Editorial: LAPD gun scandal has the faint smell of Rampart

The Los Angeles Police Academy in Elysian Park
The manager of the Los Angeles Police Academy gun store was arrested in 2020 on charges that he stole weapons and sold them.
(Gina Ferazzi / Los Angeles Times)

Although the Los Angeles Police Department has had many dark chapters, the darkest was likely the Rampart corruption scandal of the 1990s, which began with one officer shooting a fellow officer dead. A resulting investigation uncovered a string of thefts, lies, attempted murder, and shocking mismanagement and lax oversight.

It was hard to see how the department could come back from that low point. It was not unreasonable, for a time, to ask whether the LAPD should be disbanded and replaced with a new agency not burdened by the same culture of secrecy, racism and disregard for the very laws that its personnel were sworn to enforce.

But the city and the LAPD entered into a consent decree with the U.S. Department of Justice that required sweeping reforms in training, supervision, documentation and a host of procedures that were supposed to prevent unethical behavior or at least catch it early before it could take root. In 2013, 12 years after it began, the consent decree was lifted and the department emerged as the most reformed and best trained large law enforcement agency in the nation.


So why does the acrid scent of Rampart seem to blow through town more frequently than the smell of the Hyperion sewage treatment plant after a mechanical breakdown and a strong onshore breeze?

There is more than a faint whiff emanating from the Los Angeles Police Academy’s gun store, whose manager was arrested a year and a half ago on charges that he stole weapons and sold them.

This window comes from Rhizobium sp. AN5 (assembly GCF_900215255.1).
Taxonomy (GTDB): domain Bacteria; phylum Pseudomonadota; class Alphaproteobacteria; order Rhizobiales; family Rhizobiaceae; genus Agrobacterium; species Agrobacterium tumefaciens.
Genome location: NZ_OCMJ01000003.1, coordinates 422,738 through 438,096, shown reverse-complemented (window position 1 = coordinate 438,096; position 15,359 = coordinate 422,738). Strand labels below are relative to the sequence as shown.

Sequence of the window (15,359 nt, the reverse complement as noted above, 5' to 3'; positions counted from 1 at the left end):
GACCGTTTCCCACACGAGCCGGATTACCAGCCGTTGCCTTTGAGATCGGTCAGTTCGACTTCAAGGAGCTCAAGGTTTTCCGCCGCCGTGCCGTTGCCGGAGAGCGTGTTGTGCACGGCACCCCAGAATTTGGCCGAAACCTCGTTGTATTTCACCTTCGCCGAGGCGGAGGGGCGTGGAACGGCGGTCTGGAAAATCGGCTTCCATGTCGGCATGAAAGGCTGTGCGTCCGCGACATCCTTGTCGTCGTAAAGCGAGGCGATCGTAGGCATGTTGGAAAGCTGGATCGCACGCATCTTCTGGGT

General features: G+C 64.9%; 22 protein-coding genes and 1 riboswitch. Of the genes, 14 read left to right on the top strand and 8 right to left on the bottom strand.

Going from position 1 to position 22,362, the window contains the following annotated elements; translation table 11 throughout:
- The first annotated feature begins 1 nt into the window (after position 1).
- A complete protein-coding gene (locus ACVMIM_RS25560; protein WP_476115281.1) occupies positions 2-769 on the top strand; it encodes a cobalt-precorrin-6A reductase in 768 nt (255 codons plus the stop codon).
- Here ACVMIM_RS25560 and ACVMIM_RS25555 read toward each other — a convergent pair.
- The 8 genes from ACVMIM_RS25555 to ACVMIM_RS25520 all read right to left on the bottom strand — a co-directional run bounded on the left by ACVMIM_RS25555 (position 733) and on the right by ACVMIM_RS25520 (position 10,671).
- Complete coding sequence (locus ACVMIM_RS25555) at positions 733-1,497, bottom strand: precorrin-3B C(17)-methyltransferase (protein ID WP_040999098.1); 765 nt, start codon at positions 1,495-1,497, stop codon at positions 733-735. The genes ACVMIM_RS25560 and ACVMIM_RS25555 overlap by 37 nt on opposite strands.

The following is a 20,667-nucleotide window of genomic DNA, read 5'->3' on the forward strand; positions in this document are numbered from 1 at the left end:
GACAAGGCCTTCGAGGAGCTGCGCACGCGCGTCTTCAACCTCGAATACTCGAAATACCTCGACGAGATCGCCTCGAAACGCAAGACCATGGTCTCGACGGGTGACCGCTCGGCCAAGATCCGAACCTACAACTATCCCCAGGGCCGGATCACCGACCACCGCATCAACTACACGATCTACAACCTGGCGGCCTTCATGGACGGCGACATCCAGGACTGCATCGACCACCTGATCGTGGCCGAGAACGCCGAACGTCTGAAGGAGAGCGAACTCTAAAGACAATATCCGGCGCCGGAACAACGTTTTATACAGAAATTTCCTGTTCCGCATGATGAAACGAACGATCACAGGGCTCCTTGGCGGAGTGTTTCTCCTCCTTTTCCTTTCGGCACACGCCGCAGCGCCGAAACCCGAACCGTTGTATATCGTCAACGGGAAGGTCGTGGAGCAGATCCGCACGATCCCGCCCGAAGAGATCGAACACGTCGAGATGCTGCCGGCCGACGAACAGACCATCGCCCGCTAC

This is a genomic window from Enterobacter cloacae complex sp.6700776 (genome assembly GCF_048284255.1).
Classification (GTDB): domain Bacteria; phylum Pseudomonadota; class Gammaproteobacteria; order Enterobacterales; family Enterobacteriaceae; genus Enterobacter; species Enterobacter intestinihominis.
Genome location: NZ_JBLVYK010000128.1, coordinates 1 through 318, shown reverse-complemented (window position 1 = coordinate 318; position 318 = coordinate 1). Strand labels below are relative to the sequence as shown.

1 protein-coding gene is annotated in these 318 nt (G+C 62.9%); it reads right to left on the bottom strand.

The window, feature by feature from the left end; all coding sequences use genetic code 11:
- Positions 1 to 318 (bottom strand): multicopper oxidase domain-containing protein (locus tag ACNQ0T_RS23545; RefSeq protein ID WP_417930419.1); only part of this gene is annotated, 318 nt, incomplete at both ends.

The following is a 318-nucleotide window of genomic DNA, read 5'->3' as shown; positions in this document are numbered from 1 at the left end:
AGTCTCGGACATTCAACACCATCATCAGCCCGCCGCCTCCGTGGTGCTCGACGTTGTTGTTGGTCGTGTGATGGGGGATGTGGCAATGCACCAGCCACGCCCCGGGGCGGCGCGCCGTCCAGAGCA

Sold them to whom? The Times reported Monday the allegations of prosecutors that the buyers included LAPD officers who maybe did, but maybe didn’t, know all along that the weapons they were purchasing were stolen from their own agency’s store. The officers allegedly got deep discounts, and the transfers were documented with sketchy paperwork. Some officers appeared to be purchasing and reselling large numbers of guns on their own.

Perhaps most disturbing is the allegation of Capt. Lillian Carranza, who was in charge of investigating the incident, that top police commanders tried to block the probe.

Some of the officers accused of wrongdoing say that they are the victims, and that the LAPD was lax in tracking sales from the gun store.

The district attorney declined to proceed against three officers, and investigations are pending against two more, but Los Angeles is left to wonder. Can the LAPD properly investigate crimes that occur in its own house and allegedly involve its own personnel? And weren’t these kinds of things supposed to be nipped in the bud because of policies and procedures put in place after the Rampart era?


There are those who claim that police cannot be reformed — that bad practices are built into the very structure of the job, and that police agencies must be abolished. We don’t buy that. But the dirty wind of Rampart keeps blowing, and it’s on the LAPD to prove to the satisfaction of the people it is supposed to protect and serve that it can do that, legally, properly and transparently.